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United States Patent m
Vogel et al.
 LIGHT MODULATOR
 Inventors: Paul Vogel, Steffisburg; Rainer Battig, Beme, both of Switzerland
 Assignee: Ascom Tech Ltd., Berne, Switzerland
 Appl. No.: 153,984
 Filed: Nov. 18,1993
 Foreign Application Priority Data
Nov. 20, 1992 [CH] Switzerland 03566/92
 Int. CI.6 G02B 26/00
 U.S. CI 359/291; 359/263; 356/358
 Field of Search 359/249, 263,
359/260, 291, 318; 285/9, 18; 356/357,
 References Cited
U.S. PATENT DOCUMENTS 4,558,950 12/1985 Ulrich et al 356/345
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US005508840A [ii] Patent Number: 5,508,840  Date of Patent: Apr. 16, 1996
FOREIGN PATENT DOCUMENTS
0420468A2 4/1991 European Pat. Off. . 4031970A1 4/1992 Germany.
Primary Examiner—Georgia Y. Epps
Assistant Examiner—Thomas Robbins
Attorney, Agent, or Firm—Burns, Doane, Swecker & Mathis
A light modulator useful for modulating a diverging light beam exiting from an optical fiber. In one embodiment, the modulator has a focusing lens and two flat partial mirrors. The lens collimates the light, one half of which respectively strikes each of the partial mirrors orthogonally. These mirrors reflect the light back onto itself causing, depending on the relationship between the wavelength of the incident light and the differences in path lengths, varying degrees of constructive or destructive interference. The difference in path length can be varied electrically if the partial mirrors are embodied as etched semiconductor foils which are controllably displaced in an electrostatic field set up between the foils and a substrate electrode.
17 Claims, 2 Drawing Sheets
U.S. Patent Apr. 16, 1996 Sheet l of 2 5,508,840
FIELD OF THE INVENTION
The present invention relates to a light modulator for 5 modulating the intensity of a light beam exiting an optical fiber, and, more particularly, to a light modulator having a displaceable mirror for reflecting such a light beam.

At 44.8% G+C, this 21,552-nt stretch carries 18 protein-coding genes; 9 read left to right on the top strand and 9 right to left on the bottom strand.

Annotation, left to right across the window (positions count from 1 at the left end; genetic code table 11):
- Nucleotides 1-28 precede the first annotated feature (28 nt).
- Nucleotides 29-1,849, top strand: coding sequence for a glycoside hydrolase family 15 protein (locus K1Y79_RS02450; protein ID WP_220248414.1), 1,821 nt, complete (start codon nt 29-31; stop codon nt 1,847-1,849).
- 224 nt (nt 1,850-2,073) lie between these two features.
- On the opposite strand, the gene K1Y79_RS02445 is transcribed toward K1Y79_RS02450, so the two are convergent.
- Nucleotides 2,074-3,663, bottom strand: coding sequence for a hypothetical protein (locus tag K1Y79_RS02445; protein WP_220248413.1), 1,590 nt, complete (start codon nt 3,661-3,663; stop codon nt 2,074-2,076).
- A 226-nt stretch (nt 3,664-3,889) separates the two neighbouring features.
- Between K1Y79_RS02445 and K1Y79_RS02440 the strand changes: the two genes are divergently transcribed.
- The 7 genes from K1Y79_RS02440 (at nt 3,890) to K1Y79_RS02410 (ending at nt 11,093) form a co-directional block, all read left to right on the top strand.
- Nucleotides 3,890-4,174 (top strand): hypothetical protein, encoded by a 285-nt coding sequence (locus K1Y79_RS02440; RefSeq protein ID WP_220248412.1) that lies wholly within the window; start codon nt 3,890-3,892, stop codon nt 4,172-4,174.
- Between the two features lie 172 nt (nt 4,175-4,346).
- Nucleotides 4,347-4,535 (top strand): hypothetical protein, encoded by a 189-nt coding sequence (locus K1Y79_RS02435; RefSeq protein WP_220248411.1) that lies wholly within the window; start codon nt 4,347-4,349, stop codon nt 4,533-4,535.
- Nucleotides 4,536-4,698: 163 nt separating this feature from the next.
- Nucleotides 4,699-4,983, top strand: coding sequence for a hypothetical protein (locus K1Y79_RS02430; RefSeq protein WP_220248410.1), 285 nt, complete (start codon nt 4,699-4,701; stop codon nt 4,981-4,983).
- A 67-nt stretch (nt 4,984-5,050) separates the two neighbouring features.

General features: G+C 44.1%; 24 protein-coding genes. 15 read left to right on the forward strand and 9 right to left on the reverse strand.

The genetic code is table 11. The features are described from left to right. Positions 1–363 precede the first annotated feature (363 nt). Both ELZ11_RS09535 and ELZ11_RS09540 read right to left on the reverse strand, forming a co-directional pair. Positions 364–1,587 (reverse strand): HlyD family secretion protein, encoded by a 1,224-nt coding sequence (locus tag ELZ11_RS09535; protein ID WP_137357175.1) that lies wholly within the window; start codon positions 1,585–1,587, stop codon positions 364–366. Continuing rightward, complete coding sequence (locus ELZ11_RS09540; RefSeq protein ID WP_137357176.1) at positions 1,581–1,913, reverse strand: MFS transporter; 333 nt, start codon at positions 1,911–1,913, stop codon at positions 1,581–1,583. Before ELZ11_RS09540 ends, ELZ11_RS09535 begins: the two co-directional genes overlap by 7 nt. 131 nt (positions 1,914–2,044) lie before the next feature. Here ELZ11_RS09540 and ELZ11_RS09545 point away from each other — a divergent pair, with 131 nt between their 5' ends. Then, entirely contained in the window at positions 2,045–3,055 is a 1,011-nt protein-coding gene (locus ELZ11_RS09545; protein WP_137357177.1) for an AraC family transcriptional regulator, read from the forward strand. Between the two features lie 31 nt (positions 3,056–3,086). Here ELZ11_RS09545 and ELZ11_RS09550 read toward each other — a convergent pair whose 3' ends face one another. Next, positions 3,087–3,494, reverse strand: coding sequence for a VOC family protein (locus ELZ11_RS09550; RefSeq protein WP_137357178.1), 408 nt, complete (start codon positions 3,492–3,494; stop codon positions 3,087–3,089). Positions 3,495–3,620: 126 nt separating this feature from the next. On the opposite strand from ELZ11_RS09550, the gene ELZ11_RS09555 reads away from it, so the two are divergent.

BACKGROUND OF THE INVENTION
One type of optical reflection modulator is known from German Patent Publication DE 40 31 970. In the arrangement disclosed in the German Patent Publication, light exiting the blunt end of an optical fiber strikes a mirror disposed orthogonally to the fiber. This mirror reflects the 15 light back onto itself, thus creating a standing wave in the manner of a Fabry-Perot resonator between the reflecting fiber end and the mirror, provided their distance from each other corresponds to a multiple of half a wavelength of the light used. By changing the distance between the reflecting 20 fiber end and the mirror, particularly by displacing the mirror, the Fabry-Perot resonator can be detuned and the intensity of the light can be changed.
The described modulator is of a relatively simple design and has good modulating properties. However, it is depen- 25 dent on the absolute value of the distance between the fiber end and the mirror, which changes because of many effects, for example, as a function of the temperature. It is therefore necessary to provide a regulator which maintains the "optical distance" between the reflecting fiber end and the mirror 30 constant.
There is thus a need for a light modulator having modulating properties comparable to those of prior devices, but which does not require maintaining a length constant. There 35 is also a need for a highly sensitive light modulator which is nevertheless of a simple design. There is also a need to achieve these ends in a modulator of the species of optical reflection modulators with movable mirror surfaces.
SUMMARY OF THE INVENTION 40
The present invention meets these needs by providing a modulator for modulating the intensity of a light beam which exits and reenters an optical fiber, the light modulator including a first mirror arranged to reflect a first substantial 45 portion of the light beam emerging from said optical fiber back into said optical fiber and a second mirror arranged next to the first mirror to reflect a second substantial portion of the light beam emerging from the optical fiber back into said optical fiber. A length of a path traversed by light exiting 50 the optical fiber, being reflected by the second mirror, and returning to the optical fiber is controllably variable with respect to a length of a path traversed by light exiting the optical fiber, being reflected by the first mirror, and returning to the optical fiber so that light reflected by the second mirror 55 interferes a controllable amount with light reflected by the first mirror.